Community · Expectations · Finances

The Ups and Downs of my Grad Wife Life

written by Angeline, a former graduate wife

I’m Angeline, and I didn’t start out as a Graduate Wife, in fact I was a graduate myself. My husband and I met at Oxford, where he was studying for his PHD. We met, married and began our life together as students. After 5 years in Oxford together, we’ve just made the move to the big city (London) to begin life as professionals­­…well almost. Between you and me, my husband still has one more chapter to write.

 When I first was asked to contribute to this blog I immediately said ‘yes’, full of enthusiasm and certain that with many years under my belt as a seasoned Graduate Wife, the stories would flow forth freely. The reality was quite different – I had the most difficult time trying to decide what I would write.

Why? Because I began to realize that being a Graduate Wife is more than one role. In fact, you wear many constantly evolving hats all at the same time. After some reflection, I’ve compiled a ‘pro/con’ list from my time as a Graduate Wife.  I hope some of things I learned along way will be helpful and reflective and even being aware of some of my ‘con’ points might prevent them from becoming that for you.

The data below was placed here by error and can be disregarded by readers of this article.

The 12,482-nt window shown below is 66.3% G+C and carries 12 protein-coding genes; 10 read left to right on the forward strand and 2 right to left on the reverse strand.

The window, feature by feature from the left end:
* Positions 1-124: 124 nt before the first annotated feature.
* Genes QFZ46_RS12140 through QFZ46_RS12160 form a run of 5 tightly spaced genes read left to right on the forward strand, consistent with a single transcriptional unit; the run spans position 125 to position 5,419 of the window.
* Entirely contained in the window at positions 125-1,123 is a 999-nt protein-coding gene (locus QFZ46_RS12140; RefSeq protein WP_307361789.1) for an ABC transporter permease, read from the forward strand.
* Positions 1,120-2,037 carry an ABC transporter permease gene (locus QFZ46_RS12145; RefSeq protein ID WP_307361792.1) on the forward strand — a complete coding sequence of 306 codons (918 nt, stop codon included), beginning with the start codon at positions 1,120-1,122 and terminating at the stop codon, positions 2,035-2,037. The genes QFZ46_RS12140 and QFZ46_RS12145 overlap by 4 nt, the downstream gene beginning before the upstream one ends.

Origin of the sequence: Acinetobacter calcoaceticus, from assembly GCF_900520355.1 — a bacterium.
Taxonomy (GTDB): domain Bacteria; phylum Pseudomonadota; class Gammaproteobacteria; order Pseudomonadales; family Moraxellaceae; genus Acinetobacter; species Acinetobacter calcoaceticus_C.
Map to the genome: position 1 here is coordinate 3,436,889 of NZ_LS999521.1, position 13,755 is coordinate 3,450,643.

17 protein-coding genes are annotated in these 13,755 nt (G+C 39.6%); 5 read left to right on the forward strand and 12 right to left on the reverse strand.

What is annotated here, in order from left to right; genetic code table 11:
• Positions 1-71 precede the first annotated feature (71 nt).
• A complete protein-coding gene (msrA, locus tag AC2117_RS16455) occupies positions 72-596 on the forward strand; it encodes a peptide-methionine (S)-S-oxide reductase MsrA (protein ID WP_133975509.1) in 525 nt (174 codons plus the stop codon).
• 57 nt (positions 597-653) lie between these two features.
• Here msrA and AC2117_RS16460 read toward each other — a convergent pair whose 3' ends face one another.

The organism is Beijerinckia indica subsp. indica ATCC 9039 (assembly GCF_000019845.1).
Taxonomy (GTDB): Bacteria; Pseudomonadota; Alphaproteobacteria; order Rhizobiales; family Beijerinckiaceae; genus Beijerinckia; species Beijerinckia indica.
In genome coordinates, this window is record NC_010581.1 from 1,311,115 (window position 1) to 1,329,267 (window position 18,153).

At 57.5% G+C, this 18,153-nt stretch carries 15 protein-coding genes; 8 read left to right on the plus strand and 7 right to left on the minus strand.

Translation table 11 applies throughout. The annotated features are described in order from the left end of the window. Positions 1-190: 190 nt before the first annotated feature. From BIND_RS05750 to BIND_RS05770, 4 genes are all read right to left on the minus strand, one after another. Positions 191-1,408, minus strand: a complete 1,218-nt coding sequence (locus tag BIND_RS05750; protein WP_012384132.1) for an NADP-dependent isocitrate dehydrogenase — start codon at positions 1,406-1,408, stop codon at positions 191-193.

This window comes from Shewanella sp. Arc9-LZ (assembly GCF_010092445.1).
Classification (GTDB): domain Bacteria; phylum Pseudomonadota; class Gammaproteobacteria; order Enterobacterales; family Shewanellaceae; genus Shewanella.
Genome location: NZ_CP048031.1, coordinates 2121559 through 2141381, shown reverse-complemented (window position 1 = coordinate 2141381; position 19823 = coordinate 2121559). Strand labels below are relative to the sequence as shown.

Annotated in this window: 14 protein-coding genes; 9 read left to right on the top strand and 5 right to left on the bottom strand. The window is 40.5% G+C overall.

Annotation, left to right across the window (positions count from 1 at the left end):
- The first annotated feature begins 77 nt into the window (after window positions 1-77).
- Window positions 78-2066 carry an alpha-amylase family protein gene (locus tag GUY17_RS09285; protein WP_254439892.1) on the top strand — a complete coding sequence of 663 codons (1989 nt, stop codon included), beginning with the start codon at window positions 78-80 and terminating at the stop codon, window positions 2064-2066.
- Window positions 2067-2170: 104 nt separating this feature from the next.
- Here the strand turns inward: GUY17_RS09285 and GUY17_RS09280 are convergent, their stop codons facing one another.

1) Community

Moving is always hard, but compounded by the fact that your husband has a built-in friend and support network and you don’t, can feel very lonely at the beginning. I think it’s always difficult when you feel like you are putting your life on hold, to support someone else and it can easily start to mess with your identity and feelings of self worth. So far this point isn’t sounding like a ‘best’, is it? However, the best thing about my Graduate Wife experience has been the community I’ve found. For us, it was being connected into a post-graduates society at our church, where people were all going through the same experiences either as the partner or graduate. Eventually, this place really became our home and the sweetest and truest of friendships were forged. Our community in Oxford became our life – we found people we were able to call friends, mentors, brothers and sisters.

2) Time & Flexibility

This was probably the only time in our lives that you didn’t have to play by the rules, and we took advantage of it! My job provided me with the ability to control my own schedule, so I synchronized my time with Jed’s (who happens to be a night owl). It just so happens, he does his best writing and thinking from the hours of 7pm-6am. This season of time flexibility allowed us to sometimes stay up and watch movies all night long if we wanted to, or have picnics on the living room floor at 3am or take naps.  We felt like kids at time getting to ‘break the rules’ of time.